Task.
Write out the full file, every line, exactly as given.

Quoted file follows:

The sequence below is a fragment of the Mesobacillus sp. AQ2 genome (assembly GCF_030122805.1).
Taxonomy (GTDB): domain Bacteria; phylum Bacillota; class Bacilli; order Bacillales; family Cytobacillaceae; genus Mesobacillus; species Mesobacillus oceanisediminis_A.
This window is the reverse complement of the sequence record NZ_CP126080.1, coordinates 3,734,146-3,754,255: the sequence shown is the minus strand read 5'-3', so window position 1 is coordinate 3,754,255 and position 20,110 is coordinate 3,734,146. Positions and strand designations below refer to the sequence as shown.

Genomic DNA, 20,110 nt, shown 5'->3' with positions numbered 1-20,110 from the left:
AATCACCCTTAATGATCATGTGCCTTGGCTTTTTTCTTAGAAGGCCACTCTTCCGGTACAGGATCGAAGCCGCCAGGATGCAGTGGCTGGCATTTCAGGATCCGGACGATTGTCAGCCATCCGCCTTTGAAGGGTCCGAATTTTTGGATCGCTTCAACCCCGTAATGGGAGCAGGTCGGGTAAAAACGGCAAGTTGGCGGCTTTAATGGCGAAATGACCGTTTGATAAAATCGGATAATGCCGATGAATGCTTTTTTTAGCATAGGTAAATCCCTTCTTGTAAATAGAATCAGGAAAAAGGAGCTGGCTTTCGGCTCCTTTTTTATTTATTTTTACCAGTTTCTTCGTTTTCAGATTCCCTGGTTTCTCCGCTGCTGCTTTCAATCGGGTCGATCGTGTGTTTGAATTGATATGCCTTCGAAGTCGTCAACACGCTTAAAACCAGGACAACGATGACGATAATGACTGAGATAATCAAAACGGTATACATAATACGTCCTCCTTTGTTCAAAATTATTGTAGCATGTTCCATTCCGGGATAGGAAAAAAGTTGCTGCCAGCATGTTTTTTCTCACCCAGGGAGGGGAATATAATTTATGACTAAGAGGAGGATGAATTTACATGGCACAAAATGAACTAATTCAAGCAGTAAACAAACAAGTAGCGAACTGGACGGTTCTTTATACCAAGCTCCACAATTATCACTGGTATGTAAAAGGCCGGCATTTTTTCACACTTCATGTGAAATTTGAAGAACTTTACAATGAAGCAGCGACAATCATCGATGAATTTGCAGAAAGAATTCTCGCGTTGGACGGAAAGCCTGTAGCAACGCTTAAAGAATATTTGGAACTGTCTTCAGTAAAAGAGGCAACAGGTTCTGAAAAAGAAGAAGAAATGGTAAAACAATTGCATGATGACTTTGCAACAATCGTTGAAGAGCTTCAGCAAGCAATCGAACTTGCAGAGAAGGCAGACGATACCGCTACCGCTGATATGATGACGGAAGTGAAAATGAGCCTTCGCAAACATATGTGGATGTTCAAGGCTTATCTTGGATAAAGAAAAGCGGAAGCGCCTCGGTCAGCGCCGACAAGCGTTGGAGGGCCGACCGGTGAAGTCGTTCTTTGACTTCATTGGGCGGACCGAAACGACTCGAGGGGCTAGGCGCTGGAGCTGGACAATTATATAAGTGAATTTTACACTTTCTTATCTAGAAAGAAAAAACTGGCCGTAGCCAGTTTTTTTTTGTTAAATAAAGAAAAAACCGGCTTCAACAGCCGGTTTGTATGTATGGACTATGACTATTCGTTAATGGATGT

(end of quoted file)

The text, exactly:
The sequence below is a fragment of the Mesobacillus sp. AQ2 genome (assembly GCF_030122805.1).
Taxonomy (GTDB): domain Bacteria; phylum Bacillota; class Bacilli; order Bacillales; family Cytobacillaceae; genus Mesobacillus; species Mesobacillus oceanisediminis_A.
This window is the reverse complement of the sequence record NZ_CP126080.1, coordinates 3,734,146-3,754,255: the sequence shown is the minus strand read 5'-3', so window position 1 is coordinate 3,754,255 and position 20,110 is coordinate 3,734,146. Positions and strand designations below refer to the sequence as shown.

Genomic DNA, 20,110 nt, shown 5'->3' with positions numbered 1-20,110 from the left:
AATCACCCTTAATGATCATGTGCCTTGGCTTTTTTCTTAGAAGGCCACTCTTCCGGTACAGGATCGAAGCCGCCAGGATGCAGTGGCTGGCATTTCAGGATCCGGACGATTGTCAGCCATCCGCCTTTGAAGGGTCCGAATTTTTGGATCGCTTCAACCCCGTAATGGGAGCAGGTCGGGTAAAAACGGCAAGTTGGCGGCTTTAATGGCGAAATGACCGTTTGATAAAATCGGATAATGCCGATGAATGCTTTTTTTAGCATAGGTAAATCCCTTCTTGTAAATAGAATCAGGAAAAAGGAGCTGGCTTTCGGCTCCTTTTTTATTTATTTTTACCAGTTTCTTCGTTTTCAGATTCCCTGGTTTCTCCGCTGCTGCTTTCAATCGGGTCGATCGTGTGTTTGAATTGATATGCCTTCGAAGTCGTCAACACGCTTAAAACCAGGACAACGATGACGATAATGACTGAGATAATCAAAACGGTATACATAATACGTCCTCCTTTGTTCAAAATTATTGTAGCATGTTCCATTCCGGGATAGGAAAAAAGTTGCTGCCAGCATGTTTTTTCTCACCCAGGGAGGGGAATATAATTTATGACTAAGAGGAGGATGAATTTACATGGCACAAAATGAACTAATTCAAGCAGTAAACAAACAAGTAGCGAACTGGACGGTTCTTTATACCAAGCTCCACAATTATCACTGGTATGTAAAAGGCCGGCATTTTTTCACACTTCATGTGAAATTTGAAGAACTTTACAATGAAGCAGCGACAATCATCGATGAATTTGCAGAAAGAATTCTCGCGTTGGACGGAAAGCCTGTAGCAACGCTTAAAGAATATTTGGAACTGTCTTCAGTAAAAGAGGCAACAGGTTCTGAAAAAGAAGAAGAAATGGTAAAACAATTGCATGATGACTTTGCAACAATCGTTGAAGAGCTTCAGCAAGCAATCGAACTTGCAGAGAAGGCAGACGATACCGCTACCGCTGATATGATGACGGAAGTGAAAATGAGCCTTCGCAAACATATGTGGATGTTCAAGGCTTATCTTGGATAAAGAAAAGCGGAAGCGCCTCGGTCAGCGCCGACAAGCGTTGGAGGGCCGACCGGTGAAGTCGTTCTTTGACTTCATTGGGCGGACCGAAACGACTCGAGGGGCTAGGCGCTGGAGCTGGACAATTATATAAGTGAATTTTACACTTTCTTATCTAGAAAGAAAAAACTGGCCGTAGCCAGTTTTTTTTTGTTAAATAAAGAAAAAACCGGCTTCAACAGCCGGTTTGTATGTATGGACTATGACTATTCGTTAATGGATGT